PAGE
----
A multi-million rand project will see Bellville’s old Jan S Marais Hospital redeveloped into a student hub and health faculty.
The University of the Western Cape will spend about R250 million on a Community and Health Sciences Faculty, with future plans for student accommodation.
The project forms part of the university’s plan to blend into its urban surroundings in the Bellville CBD.
In 2012, UWC bought the old Bellville Holiday Inn, the Jan S Marais Hospital and the Salus building in Blanckenberg Street with plans to merge all three into a single building.
The 14 500 square metre building will house the school of nursing and the physiotherapy, occupational therapy and natural medicine departments.
The project, which was awarded to GAPP Architects and Urban Designers, is due to be finished by the end of 2017 and should be ready for the start of the 2018 academic year.
Architect Andrew Flint said the building would have a modern and clean environment, similar to a hospital. They had drawn inspiration for the design and layout from the way medical professions interact with one another. There would also be a mix of open-plan and cell offices.
Mr Flint was speaking at the annual general meeting of the Greater Tygerberg Partnership on Thursday November 24. He had been invited to share the plans for the building.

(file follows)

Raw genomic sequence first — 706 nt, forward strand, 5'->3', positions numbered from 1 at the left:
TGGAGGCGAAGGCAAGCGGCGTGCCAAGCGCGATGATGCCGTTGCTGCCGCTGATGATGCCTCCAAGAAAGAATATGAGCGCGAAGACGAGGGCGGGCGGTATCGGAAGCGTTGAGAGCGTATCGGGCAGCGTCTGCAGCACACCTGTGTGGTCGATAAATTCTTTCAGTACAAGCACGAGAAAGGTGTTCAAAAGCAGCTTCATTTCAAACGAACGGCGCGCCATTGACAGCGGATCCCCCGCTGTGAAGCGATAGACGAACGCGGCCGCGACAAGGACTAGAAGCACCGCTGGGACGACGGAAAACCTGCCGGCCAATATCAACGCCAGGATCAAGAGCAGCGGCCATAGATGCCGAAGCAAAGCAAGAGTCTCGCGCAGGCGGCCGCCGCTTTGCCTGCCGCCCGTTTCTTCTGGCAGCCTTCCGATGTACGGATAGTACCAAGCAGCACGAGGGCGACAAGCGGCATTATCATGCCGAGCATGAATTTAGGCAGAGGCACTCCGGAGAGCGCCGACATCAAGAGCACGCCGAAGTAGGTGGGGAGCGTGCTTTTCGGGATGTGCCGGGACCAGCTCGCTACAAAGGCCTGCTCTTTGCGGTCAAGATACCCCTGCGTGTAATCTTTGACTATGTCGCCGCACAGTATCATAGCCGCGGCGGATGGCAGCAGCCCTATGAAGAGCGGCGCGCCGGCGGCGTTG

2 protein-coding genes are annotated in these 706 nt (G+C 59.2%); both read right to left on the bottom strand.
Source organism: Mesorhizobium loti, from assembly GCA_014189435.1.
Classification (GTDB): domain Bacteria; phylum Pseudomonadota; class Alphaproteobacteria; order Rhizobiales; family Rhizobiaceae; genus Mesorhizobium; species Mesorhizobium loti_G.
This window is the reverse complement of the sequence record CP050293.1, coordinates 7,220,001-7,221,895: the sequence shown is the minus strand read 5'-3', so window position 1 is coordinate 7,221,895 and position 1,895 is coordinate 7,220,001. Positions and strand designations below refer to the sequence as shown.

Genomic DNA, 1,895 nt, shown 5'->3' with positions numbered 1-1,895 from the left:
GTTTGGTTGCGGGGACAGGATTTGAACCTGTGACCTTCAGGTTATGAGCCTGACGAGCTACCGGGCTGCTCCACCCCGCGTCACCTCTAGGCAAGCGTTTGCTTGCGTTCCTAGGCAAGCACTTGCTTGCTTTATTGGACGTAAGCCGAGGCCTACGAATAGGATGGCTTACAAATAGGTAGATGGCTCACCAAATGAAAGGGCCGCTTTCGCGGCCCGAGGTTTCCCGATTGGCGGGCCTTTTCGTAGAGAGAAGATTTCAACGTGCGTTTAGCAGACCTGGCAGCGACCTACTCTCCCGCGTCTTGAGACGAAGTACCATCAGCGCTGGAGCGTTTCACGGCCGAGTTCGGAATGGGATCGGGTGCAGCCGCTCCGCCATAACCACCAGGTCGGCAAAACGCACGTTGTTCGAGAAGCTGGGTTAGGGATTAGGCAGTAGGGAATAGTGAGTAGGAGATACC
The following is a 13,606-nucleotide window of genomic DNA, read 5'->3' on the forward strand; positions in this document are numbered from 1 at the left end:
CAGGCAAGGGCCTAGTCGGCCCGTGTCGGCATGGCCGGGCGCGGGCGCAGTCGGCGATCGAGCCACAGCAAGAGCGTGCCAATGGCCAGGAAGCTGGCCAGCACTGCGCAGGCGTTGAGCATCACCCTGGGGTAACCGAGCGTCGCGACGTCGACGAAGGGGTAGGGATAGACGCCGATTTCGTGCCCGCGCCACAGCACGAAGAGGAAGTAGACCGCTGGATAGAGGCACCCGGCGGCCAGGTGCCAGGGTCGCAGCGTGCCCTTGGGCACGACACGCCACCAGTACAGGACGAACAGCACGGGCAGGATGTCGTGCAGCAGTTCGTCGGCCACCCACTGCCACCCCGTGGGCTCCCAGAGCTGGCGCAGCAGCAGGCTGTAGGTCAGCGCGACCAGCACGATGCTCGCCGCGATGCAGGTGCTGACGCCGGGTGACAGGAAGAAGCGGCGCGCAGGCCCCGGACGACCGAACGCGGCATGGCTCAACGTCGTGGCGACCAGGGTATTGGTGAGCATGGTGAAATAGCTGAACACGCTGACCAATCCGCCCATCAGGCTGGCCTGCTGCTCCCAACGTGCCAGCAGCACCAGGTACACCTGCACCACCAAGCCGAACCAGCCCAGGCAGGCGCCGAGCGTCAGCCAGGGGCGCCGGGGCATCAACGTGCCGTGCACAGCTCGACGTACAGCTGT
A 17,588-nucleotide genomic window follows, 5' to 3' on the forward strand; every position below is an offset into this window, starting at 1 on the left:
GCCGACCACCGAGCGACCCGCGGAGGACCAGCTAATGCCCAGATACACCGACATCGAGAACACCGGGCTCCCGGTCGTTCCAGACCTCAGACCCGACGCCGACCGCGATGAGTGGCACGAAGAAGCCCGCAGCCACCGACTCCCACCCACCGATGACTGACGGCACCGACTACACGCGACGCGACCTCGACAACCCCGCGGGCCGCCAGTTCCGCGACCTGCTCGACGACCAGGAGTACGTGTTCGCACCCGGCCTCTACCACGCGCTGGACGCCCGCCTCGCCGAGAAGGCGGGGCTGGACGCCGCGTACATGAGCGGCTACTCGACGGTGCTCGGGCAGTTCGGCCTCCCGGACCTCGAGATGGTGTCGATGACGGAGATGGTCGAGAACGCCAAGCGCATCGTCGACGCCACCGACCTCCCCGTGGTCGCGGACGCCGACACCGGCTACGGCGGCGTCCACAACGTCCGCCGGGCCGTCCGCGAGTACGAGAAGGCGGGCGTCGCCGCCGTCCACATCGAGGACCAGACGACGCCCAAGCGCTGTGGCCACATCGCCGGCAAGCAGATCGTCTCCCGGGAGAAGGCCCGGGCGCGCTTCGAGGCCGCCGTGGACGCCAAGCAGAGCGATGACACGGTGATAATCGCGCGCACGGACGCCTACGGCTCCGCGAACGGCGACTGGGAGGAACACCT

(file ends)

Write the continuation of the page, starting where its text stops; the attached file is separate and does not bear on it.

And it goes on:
Mr Flint said GAPP had been involved in several recent projects in and around Bellville.
Getting the latest off the ground had been challenging because they had had to gut the insides of the buildings, leaving only the “carcass”.
The new building, he said, would be kitted out with the latest technology emphasising digital learning. The new faculty would boast a resource centre, library, food court, faculty practice consulting rooms and lecture halls seating 80 students.
UWC spokesman Luthando Tyhalibongo said the university had been looking at ways to “expand its footprint” beyond the main campus on Robert Sobukwe Road and it had made sense to relocate health faculty departments to the CBD “which brings them in closer contact with communities that they serve through their clinical and outreach work”.
Mr Flint said: “This is a brave and bold step by the university, it now gives UWC a chance to be part of the city and vice versa.”